Whiplash Injuries and Injury Management Professionals
Whiplash is a term that has been used fairly loosely to refer to a type of injury where a persons neck is subjected to a sudden force causing it to rapidly accelerate and then decelerate which generally leads to various associated injuries. This type of injury is common in motor vehicle accidents and many injury management professionals working with third party claimants will be familiar with the complaint. Due to journey claims, professionals working in Workers Compensation will often come accross Whiplash Associated Disorders also.
Because so many of our readers come into contact with people suffering from whiplash associated disorders or WAD, we though it would be a good idea to cover, in a very brief form, the current context of recommendatiosn in relation to whiplash injuries.
Quebec Task Force
In 1991 the Canadian car insurance industry was concerened about the imprecise use of the term “whiplash” and the inconsistent treatments which were being used. It set up a task force of experts to investigate the following in relation to whiplash injuries:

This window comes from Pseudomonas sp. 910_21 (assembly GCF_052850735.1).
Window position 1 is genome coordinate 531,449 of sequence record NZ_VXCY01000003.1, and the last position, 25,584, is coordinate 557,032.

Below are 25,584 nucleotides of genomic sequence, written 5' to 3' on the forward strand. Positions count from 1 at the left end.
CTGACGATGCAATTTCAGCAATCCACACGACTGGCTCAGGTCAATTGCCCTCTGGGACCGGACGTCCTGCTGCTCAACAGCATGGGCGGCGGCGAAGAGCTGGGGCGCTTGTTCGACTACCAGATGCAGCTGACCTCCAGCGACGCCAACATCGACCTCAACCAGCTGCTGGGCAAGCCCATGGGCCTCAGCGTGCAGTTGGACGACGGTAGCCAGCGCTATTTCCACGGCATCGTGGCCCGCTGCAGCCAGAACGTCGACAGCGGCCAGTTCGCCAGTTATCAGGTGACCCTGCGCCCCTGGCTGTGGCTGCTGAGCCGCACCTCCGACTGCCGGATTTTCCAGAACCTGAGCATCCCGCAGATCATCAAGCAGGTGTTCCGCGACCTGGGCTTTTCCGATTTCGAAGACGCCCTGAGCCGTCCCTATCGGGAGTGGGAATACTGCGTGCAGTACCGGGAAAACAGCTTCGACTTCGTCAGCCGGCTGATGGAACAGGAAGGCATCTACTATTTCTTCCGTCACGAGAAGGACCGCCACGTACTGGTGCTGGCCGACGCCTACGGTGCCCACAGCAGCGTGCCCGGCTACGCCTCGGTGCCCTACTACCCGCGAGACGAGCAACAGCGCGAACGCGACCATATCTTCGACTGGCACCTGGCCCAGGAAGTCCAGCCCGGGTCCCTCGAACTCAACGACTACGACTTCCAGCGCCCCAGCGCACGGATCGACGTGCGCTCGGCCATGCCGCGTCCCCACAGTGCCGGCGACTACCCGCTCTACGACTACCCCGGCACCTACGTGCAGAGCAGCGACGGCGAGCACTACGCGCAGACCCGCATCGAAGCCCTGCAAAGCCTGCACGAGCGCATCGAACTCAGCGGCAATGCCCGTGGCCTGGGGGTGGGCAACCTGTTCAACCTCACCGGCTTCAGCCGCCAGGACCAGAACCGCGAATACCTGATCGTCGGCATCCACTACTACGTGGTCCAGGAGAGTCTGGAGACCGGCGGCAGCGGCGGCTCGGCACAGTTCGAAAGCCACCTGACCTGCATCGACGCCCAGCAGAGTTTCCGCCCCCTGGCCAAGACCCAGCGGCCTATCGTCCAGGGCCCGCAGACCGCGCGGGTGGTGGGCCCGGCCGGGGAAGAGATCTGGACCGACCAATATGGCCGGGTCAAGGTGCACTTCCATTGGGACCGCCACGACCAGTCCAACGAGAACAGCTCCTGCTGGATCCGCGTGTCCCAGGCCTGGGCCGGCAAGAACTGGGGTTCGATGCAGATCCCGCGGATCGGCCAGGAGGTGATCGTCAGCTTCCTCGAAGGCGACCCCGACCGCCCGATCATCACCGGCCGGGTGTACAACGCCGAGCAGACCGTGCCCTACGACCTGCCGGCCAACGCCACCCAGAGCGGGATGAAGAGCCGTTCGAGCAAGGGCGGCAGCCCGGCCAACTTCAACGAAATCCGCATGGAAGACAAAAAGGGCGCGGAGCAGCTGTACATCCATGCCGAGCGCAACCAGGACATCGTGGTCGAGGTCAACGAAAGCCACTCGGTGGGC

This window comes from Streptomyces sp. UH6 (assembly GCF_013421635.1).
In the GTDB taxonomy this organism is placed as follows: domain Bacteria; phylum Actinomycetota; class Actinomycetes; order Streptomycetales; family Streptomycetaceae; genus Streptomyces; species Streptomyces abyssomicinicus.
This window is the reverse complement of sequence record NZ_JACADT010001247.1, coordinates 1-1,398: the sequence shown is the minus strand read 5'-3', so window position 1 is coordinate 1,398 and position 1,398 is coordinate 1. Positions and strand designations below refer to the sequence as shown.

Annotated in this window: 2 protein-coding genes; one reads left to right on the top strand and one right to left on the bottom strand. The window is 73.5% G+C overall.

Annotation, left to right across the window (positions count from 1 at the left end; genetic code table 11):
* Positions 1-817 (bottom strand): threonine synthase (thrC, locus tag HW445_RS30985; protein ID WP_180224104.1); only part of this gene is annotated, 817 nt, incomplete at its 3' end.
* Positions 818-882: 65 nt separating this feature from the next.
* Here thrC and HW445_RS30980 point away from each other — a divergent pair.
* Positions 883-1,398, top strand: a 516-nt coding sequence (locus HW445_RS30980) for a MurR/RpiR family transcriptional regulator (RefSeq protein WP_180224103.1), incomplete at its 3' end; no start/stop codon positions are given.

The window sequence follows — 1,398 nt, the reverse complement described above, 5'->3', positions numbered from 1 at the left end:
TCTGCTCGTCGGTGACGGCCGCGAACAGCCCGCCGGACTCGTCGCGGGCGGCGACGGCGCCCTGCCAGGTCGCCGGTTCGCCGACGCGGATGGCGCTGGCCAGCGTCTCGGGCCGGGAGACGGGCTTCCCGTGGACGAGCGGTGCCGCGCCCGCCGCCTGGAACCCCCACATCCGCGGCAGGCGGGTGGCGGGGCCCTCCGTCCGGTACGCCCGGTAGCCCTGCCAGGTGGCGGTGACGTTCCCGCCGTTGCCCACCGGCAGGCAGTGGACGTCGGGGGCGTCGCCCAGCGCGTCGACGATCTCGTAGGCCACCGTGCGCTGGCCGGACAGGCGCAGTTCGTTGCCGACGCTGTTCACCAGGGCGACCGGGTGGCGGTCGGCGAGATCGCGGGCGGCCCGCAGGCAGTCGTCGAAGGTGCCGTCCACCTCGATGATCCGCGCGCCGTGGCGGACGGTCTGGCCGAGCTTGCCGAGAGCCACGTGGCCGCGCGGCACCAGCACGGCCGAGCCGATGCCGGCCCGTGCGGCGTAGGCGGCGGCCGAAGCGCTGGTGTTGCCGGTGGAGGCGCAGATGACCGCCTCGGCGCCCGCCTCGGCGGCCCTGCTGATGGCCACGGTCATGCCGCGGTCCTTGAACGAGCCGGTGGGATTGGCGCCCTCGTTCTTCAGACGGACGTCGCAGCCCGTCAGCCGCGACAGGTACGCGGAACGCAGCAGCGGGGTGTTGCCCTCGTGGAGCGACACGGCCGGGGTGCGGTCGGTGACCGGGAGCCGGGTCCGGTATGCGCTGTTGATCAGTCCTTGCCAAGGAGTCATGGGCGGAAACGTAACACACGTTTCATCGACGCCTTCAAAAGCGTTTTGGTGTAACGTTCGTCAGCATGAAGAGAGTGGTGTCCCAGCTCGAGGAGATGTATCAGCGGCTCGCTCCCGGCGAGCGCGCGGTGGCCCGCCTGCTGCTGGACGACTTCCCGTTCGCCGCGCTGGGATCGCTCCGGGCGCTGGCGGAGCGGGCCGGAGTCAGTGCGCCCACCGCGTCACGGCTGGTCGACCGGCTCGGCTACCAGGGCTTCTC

- prognosis, and
- treatment recommendations.
A total of over 10,000 publications were reviewed and recommendations were made based on the evidence identified and on consenus arrived at between the experts. The resulted in the Quebec Task Force Guidelines for Whiplash Associated Disorders. Among the recommendations was a classification of the types of whiplash injuries. We have included the classification system below:
WAD O No complaint about the neck. No physical sign(s).
WAD I Neck complaint of pain, stiffness or tenderness only.
No physical sign(s).
WAD II Neck complaint AND musculoskeletal sign(s).
Musculoskeletal signs includedecreased range of motion and
WADIII Neck complaint AND neurological sign(s).
Neurological signs include decreased or absent deep tendon
reflexes, weakness and sensory deficits.
WAD IV Neck complaint AND fracture or dislocation.
This classification system allows for consistency in research and also in applying treatments.
Next week, we will outline how the NSW Motor Accidents Authority has updated the Quebec Task Force and what resources are available for injury management professionals resulting from this research. We will also look at some of the criticism which has been applied to the Quebec Task Force.
Update Quebec Task Force Guidelines for the Management of Whiplash Associated Disorders Jan 2001 Motor Accident Authority of NSW
Picture courtesy of KyleWiTh – Flikr